In my unbridled enthusiasm as a newborn novice astronomer, I decided the large, long tube-like Barlow would be the answer to why I wasn't enjoying the views I so desperately assumed could be found within this apparatus. I anxiously slipped the 2.5mm eyepiece into the 3x Barlow, and inserted the loaded shell into my aimed star-gun. As I looked through the eyepiece I noticed . . . black. I focused frantically. The starry sky was empty. Replaced by a fabric of mushy ink, and a hint of lighter patches as if I were looking through a fresnel lens at a pool of bubbling tar. The image stuck in my mind. The universe was full of stars and planets and such. I knew it was, yet this equipment was robbing me of the view because of my instance of using too much power. This lesson learned I moved the other direction. I placed the 4mm eyepiece in the Barlow, and noticed a slight improvement. There were fuzzy halos of gray globs. I refocused to no avail. I slipped the Barlow out a bit in the focuser, and noticed I could almost focus on a star. There was no way to bring the planets into view successfully, and the Moon was washed away in smeared shades of half-grays. The 25mm in the Barlow was much more promising. The planets came back into my universe and the Moon became a field trip. I could really make out a crater or two and the terminator was a three dimensional experience. As I built up my enthusiasm for this combination, I moved the eyepiece target to the great galaxy in Andromeda. I searched the sky back and forth, nearly expiring the voltage in the battery pack before I decided to switch to the 25mm alone. Without the Barlow I found M31 easily. The gargantua spread from one end to the other in the field of view. I was used to the 15x50 binocular views of this deep-sky object, and this was a real treat to be able to see the entire core up close. The dark dust lane was barely discernable with prolonged viewing using averted glances. I was very fortunate to be able to make this out even with the excellent seeing conditions on that crisp cold night. After trying for the Great Nebula in Orion, and M41 in Canis Major, I called it an evening.
After a few months of upgrading the eyepiece selection to a Meade 4000 26mm super Plossel, a Celestron 40mm NexStar plossl, and a Celestron 6mm NexStar Plossl, and learning how to collimate the mirrors in this Newtonian reflector, I found the views to be much more tangible. The rings of Saturn were countable through the 6mm, even though the ability to focus sharply was futile. The wide field tapestry was stunning in the Celestron 40mm, although I had to become accustomed to the longer eye relief in order to avoid the swirling blackouts when my eye was off centerline. The finderscope was easy enough to learn to align. The reversed image movement was unintuitive because my only experience previous was with a red-dot finder on my refractor. With this combination of optics, I learned the night sky well and found many Messier objects with only a star chart and planisphere.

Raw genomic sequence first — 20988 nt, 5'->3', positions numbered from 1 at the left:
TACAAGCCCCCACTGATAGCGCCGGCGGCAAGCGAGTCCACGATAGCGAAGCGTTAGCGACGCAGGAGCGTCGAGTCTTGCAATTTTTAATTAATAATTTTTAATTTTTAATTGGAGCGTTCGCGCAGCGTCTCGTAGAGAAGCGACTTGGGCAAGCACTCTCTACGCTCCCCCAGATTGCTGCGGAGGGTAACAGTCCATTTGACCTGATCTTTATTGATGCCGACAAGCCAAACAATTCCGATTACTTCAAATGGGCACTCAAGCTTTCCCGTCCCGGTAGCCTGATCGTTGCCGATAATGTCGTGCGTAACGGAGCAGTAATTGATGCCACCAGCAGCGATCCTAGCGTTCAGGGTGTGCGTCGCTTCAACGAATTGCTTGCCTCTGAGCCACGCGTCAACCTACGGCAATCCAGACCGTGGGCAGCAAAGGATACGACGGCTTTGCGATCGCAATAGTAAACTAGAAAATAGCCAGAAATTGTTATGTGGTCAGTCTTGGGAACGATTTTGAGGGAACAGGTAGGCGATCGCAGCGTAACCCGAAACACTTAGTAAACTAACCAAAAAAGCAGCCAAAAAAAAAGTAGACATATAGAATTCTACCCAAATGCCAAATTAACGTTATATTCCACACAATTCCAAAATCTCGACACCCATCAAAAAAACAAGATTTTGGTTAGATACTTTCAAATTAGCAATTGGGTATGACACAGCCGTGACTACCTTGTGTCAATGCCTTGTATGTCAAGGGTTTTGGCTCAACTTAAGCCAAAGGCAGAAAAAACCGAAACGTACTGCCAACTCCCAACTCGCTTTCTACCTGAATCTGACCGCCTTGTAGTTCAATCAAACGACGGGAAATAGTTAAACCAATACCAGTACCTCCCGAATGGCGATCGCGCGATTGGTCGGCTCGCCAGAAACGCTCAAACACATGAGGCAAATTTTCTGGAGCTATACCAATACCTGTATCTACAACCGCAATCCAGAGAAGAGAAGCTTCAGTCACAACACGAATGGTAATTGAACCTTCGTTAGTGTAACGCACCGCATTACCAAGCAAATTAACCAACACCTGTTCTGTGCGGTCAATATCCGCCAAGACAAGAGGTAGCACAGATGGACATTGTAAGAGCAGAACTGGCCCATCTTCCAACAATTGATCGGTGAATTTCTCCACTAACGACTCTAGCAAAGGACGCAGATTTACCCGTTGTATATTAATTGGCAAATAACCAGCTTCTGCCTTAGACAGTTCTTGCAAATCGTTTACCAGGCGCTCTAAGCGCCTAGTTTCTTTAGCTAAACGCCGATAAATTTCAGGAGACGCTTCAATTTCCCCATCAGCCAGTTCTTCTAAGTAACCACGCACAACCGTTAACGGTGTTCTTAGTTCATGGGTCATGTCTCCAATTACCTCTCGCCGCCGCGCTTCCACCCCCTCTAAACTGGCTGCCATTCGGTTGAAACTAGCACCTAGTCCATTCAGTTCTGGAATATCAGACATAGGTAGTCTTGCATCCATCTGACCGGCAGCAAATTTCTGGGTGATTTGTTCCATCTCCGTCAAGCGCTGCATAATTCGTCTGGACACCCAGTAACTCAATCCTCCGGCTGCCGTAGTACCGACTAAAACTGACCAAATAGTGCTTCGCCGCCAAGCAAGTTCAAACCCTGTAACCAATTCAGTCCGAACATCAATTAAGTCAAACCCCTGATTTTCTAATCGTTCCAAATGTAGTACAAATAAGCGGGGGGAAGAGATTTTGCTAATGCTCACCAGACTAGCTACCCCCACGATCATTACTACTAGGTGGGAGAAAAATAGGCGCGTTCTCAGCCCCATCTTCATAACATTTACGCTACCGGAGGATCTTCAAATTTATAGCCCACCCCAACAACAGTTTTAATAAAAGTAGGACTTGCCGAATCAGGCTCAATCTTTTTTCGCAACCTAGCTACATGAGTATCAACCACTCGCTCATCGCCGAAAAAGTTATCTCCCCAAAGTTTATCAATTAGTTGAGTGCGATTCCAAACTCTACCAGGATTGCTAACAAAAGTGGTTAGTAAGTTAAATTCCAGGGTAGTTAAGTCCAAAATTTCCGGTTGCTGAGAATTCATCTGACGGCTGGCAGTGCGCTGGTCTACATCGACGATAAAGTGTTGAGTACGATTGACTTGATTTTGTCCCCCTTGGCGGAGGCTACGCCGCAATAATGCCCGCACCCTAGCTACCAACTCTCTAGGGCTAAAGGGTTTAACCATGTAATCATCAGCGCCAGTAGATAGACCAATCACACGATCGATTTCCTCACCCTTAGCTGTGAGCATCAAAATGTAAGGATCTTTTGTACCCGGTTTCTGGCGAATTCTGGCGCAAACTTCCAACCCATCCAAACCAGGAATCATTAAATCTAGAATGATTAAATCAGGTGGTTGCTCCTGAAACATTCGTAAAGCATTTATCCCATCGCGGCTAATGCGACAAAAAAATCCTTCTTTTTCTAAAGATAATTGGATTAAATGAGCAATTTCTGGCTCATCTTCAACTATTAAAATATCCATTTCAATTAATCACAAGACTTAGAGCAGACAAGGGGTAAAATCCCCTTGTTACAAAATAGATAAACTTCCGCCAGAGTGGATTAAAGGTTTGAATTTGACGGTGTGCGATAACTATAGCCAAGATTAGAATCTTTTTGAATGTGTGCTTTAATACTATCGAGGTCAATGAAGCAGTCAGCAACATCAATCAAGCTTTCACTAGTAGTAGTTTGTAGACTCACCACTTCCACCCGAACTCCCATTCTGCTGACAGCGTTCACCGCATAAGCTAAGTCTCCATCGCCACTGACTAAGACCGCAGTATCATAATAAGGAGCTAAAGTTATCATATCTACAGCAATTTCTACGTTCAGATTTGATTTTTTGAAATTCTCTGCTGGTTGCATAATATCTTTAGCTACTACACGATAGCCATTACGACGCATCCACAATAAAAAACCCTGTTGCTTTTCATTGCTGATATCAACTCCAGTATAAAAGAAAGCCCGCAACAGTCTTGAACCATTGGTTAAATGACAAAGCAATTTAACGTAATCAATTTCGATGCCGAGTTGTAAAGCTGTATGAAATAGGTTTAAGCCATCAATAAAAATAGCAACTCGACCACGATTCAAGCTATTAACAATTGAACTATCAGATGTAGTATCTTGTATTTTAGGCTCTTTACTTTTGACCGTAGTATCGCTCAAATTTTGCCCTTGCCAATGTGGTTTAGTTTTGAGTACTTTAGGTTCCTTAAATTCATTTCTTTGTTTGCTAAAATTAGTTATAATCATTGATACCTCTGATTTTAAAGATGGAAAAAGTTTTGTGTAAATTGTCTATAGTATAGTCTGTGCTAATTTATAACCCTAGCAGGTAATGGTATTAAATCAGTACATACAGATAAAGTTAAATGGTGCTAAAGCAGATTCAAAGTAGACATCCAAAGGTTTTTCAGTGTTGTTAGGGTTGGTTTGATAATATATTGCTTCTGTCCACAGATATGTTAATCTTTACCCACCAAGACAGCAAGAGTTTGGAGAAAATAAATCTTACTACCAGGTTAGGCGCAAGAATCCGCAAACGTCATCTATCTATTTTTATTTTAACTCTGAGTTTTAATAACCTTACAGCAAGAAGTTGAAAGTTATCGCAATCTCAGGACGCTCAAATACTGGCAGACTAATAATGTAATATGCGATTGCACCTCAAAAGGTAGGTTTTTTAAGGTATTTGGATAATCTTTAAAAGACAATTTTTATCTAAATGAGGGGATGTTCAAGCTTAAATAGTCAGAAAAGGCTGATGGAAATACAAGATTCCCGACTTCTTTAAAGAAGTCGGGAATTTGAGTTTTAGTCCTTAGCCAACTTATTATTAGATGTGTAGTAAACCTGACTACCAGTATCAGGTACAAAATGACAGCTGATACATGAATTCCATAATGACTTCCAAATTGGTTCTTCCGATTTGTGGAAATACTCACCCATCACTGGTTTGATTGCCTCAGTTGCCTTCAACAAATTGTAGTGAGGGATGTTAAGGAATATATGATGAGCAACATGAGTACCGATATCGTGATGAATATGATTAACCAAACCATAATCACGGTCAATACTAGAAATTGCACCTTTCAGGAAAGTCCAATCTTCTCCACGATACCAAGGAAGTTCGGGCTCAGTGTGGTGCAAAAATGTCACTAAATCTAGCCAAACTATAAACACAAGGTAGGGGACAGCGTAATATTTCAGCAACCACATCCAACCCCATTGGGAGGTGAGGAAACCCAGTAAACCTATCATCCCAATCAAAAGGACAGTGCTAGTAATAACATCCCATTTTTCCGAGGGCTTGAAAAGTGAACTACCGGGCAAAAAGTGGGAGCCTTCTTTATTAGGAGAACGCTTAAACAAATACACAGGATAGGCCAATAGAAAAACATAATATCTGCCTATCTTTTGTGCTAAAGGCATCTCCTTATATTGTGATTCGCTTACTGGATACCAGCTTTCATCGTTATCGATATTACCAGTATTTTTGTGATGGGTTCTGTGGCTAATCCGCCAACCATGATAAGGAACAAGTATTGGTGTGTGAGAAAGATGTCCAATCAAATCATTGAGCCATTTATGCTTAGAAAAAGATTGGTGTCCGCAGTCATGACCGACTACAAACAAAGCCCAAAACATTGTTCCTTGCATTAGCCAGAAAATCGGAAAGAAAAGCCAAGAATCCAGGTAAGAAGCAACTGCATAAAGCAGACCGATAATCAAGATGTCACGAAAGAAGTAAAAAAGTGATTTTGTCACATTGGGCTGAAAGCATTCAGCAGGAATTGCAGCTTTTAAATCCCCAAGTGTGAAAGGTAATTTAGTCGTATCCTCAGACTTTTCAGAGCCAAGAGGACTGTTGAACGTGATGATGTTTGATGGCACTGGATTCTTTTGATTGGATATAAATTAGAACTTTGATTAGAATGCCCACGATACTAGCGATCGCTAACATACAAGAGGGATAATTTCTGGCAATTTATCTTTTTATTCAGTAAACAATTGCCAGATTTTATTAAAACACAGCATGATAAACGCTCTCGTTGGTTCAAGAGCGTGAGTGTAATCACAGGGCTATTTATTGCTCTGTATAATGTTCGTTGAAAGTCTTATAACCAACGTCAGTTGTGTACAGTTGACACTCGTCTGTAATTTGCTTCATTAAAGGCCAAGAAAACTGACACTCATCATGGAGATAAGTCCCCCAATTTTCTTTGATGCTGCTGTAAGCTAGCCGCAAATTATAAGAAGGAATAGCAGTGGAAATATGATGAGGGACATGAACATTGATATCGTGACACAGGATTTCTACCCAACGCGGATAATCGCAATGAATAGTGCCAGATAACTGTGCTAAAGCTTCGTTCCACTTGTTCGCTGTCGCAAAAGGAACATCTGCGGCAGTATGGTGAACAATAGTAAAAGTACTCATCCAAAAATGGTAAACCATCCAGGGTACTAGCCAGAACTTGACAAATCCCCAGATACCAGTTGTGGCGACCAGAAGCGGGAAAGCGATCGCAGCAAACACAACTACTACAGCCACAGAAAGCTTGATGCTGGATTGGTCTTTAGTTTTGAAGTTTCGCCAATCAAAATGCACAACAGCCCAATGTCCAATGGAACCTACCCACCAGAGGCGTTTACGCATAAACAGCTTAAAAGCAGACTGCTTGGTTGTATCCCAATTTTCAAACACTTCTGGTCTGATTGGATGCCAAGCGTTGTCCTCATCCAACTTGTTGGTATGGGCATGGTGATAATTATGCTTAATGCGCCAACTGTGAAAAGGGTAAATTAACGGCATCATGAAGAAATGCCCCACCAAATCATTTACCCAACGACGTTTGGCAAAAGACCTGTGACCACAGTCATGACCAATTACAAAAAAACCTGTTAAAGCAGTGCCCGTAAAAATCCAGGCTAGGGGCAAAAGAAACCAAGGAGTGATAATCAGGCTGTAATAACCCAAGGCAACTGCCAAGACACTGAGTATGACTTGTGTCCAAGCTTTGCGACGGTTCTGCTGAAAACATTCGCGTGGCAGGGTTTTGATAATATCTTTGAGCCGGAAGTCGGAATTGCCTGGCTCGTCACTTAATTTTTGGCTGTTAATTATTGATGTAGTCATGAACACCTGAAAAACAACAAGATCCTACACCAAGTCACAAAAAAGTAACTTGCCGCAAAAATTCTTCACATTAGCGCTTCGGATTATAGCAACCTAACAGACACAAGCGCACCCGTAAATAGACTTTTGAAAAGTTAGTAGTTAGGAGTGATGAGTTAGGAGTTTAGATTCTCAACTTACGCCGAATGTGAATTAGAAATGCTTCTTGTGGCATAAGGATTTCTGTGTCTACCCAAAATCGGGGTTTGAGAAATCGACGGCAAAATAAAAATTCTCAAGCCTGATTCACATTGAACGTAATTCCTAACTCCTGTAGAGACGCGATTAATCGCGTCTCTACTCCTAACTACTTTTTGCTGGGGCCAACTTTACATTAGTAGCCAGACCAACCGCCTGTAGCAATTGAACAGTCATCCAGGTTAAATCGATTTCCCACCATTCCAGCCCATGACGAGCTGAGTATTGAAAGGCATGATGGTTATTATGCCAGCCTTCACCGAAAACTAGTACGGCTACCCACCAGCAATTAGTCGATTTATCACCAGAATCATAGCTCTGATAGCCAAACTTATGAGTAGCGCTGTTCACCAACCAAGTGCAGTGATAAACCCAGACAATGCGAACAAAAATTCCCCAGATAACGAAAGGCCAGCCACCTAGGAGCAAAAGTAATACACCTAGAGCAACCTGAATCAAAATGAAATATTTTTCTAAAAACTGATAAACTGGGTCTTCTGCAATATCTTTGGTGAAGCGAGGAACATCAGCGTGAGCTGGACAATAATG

Later, I decided to use the telescope for a piggy back mount for my 35mm SLR cameras. I wanted to take wide-field shots of the constellations and the Milky Way. I added the #495 Meade AutoStar unit to help me track the celestial sphere. I found out after a roll of film or two that the stars at the corners of my pictures were trailing, but the stars in the middle were nice and point-like. No matter how well I tracked with the AutoStar, the same effect occurred. I consulted some amateur astro-imagers about this and found the Alt/Az mount was the culprit. I was not able to track in a sidereal manner across the sky. The effect was labeled 'field rotation'. I chalked that one up to a learning experience and decided to use the gear as a good way to watch the planets without having to continuously move the telescope by hand. The AutoStar has never given me the accurate GOTO capabilities that are advertised, but the ability to track something in a low power view is very good. The star alignment procedure is very important and the telescope training calibration is a must. The annoyance with the date and time never remaining from session to session is understandable due to the constraints of the battery supply. The original drive motor take-up nut slippage is still a big stumbling block in the performance parameter. The telescope will loose its alignment if an operator doesn't pay careful attention to the torque on this part.
I believe the optics on this telescope are excellent from the standpoint of the primary and secondary mirrors of the optical tube assembly. The provided eyepiece selection at the time this telescope was issued was poor. The newer packages have upgraded this set with larger barrel sizes, but still have lower quality Huygenian and Modified Achromatic designed lenses. The sizes are better though. Meade sends a more reasonable 25mm and 9mm focal length eyepiece set with the new package. The AutoStar computer control is a helpful tool to track objects, but does not warrant the expense at around $100.00 US. A German equatorial mount with slow motion hand controls would be a much more economical and better mount as well as providing the same accurate tracking solution, albeit no motor. If I were looking for a first time telescope to learn the night sky, I would be grateful for someone steering me away from this style mount and drive gear. I think a newbie would find much more satisfaction using a non-motorized version of this telescope. The Alt/Az mount is okay for easy viewing, but is seriously restricted to that only. At the price these telescopes go for, I would recommend a Dobsonian in order to acquire a larger primary for the same cost.
Submitted by David - email@example.com - USA